In this episode, Jaime talks with Steve Schleupner, Certified Divorce Coach and Financial Planner, about his personal experience with divorce and how it inspired him to become a divorce coach. Steve shares his journey of navigating divorce as a single father and the challenges he faced in balancing his career and responsibilities. He introduces Stoic philosophy and its application in coaching men through divorce, emphasizing the importance of perception, actions, and focusing on what is within their control. Tune in to this enlightening conversation to gain valuable tools and strategies for men to achieve a positive outcome in divorce and rebuild their life.Need help from Steve? Contact him by visiting www.youtreecoaching.com.If you are in need of legal assistance in North Carolina, contact us at Gailor Hunt by visiting www.divorceistough.com.Like this show? Rate it here!
Note: Our Podcast, “A Year and a Day: Divorce Without Destruction”, was created to be heard, but we provide text transcripts to make this information accessible to everyone. All transcripts on our website are created using a combination of speech recognition software and human transcribers and could contain errors.
Jaime: Welcome to A Year and a Day. I’m Jaime Davis, board certified family law attorney at Gailor Hunt. On this show, I talk with lawyers, psychologists, and other experts with the goal of helping you navigate divorce without destruction. In this episode, I’m speaking with Steven Schleupner, Certified Divorce Coach and Financial Planner and Host of the podcast, A Man’s Journey Through Divorce, which shares tools and strategies to help any divorcee achieve the best possible outcome they truly want. Thanks for joining me, Steve.
Steven: Thanks for having me, Jaime.
Jaime: So, Steve, you started coaching after you personally went through a divorce. Can you share a little bit about your experience? And what about your experiences inspired you to go into coaching?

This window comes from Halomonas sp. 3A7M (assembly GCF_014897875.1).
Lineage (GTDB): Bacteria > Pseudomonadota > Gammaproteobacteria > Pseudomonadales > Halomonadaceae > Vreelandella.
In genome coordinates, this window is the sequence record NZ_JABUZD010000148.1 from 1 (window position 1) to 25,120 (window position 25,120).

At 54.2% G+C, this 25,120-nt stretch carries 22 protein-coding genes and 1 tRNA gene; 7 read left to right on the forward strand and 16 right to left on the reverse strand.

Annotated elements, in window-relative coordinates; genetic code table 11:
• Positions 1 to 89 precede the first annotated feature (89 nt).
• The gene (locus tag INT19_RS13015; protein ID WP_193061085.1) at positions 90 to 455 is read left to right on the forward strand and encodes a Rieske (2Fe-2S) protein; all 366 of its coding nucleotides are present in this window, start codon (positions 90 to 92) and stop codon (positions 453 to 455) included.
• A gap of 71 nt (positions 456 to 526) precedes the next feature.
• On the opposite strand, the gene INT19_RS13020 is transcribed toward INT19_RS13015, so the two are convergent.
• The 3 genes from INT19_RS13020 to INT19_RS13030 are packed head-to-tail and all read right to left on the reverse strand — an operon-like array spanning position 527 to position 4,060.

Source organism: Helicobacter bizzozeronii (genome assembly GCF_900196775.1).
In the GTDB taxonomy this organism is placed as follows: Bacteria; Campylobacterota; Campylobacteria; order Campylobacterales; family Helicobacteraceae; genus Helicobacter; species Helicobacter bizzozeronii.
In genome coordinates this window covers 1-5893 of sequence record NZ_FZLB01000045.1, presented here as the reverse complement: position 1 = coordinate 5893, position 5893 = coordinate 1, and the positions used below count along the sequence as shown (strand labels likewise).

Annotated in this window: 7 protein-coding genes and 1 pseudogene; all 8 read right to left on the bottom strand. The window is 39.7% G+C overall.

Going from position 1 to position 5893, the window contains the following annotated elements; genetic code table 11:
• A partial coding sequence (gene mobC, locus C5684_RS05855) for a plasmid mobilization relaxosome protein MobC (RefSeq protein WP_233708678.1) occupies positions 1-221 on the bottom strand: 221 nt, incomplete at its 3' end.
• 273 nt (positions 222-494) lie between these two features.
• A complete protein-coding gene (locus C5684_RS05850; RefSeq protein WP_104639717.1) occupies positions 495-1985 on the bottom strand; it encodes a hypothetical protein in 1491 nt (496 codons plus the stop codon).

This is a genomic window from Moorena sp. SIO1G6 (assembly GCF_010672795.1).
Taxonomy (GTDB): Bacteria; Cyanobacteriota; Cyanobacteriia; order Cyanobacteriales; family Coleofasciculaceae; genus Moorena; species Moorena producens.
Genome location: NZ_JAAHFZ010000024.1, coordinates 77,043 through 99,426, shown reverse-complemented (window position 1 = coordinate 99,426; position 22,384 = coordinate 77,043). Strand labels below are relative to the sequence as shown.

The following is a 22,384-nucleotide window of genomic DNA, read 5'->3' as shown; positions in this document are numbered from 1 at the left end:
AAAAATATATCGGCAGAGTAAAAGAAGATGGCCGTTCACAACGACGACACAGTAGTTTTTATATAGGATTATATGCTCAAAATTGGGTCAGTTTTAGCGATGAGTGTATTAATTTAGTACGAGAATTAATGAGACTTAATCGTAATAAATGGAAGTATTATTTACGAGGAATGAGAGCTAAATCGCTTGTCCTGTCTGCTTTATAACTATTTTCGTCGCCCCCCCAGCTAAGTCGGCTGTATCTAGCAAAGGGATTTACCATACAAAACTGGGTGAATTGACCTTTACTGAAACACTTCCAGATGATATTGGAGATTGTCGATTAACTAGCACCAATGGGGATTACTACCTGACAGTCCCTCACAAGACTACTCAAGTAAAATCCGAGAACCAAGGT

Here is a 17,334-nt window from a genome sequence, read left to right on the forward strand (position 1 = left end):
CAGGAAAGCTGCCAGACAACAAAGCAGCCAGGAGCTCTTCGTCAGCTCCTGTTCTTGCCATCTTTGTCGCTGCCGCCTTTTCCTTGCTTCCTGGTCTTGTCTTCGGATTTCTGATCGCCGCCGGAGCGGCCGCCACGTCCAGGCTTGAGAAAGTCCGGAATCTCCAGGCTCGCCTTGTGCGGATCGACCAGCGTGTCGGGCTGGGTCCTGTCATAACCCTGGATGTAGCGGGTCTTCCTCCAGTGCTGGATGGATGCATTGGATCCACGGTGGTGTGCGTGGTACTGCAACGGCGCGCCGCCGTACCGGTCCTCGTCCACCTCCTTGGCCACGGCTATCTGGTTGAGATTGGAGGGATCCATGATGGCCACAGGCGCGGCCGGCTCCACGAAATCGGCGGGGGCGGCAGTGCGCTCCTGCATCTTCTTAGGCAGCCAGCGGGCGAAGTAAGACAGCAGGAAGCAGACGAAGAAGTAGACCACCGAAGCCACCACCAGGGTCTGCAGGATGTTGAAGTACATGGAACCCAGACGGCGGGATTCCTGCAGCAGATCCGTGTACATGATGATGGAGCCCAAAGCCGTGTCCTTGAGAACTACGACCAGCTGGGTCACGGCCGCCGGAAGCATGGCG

Steven: Yeah, I have been a lifelong planner or career long planner, and when I moved from Maryland to Vermont, my divorce happened, and I found myself trying to juggle many of the aspects that a single father would have. And I really wanted to have 50-50 custody. And what was happening is I was finding a hard time balancing my career alongside with these new responsibilities, and it just caused me to take pause and try to figure out what I really wanted in terms of work and what I really wanted in terms of my role as a father. And in that, I decided to take a gap year. And in that year, I spent a lot of time understanding some of the stuff that was coming up, some of the things I didn’t want to let go of. And I took really, a year to heal. In that time frame, I was trying to figure out, what is it that I wanted to do? And I had come across a man that lived in my neighborhood. I knew him vaguely, and in our conversation that we ultimately had, I was finding that I was able to connect with him with some areas around his divorce. And really what had happened is, when I first connected with him, we were actually having breakfast at a counter, and his divorce had just been finalized the day before, and he had told me that he had lost everything. He had lost custody, had lost his assets. He got into an intense legal battle with his father in law, and he was kind of forced to drop things. And in that conversation, he was at his deepest despair. And I shared with him some of the things that I had learned through the year long process that I have gone through, and it kind of just eased the pressure for him. And we ended up going on a long walk. He had disclosed to me that he had thought about taking his life, and I found myself in probably the most difficult situation I could find myself in. But I just wanted to help him. We spent time talking. I worked him through some forgiveness exercises and volunteered to help and coach him going forward for free. And that’s what I did, and we made a lot of progress. I was able to establish a good foundation with him. And that was the first clue that divorce coaching was finding me. And I wasn’t really setting out to pursue it, but I just followed that clue and allowed it to envelop. And here I am, probably, what, six years later.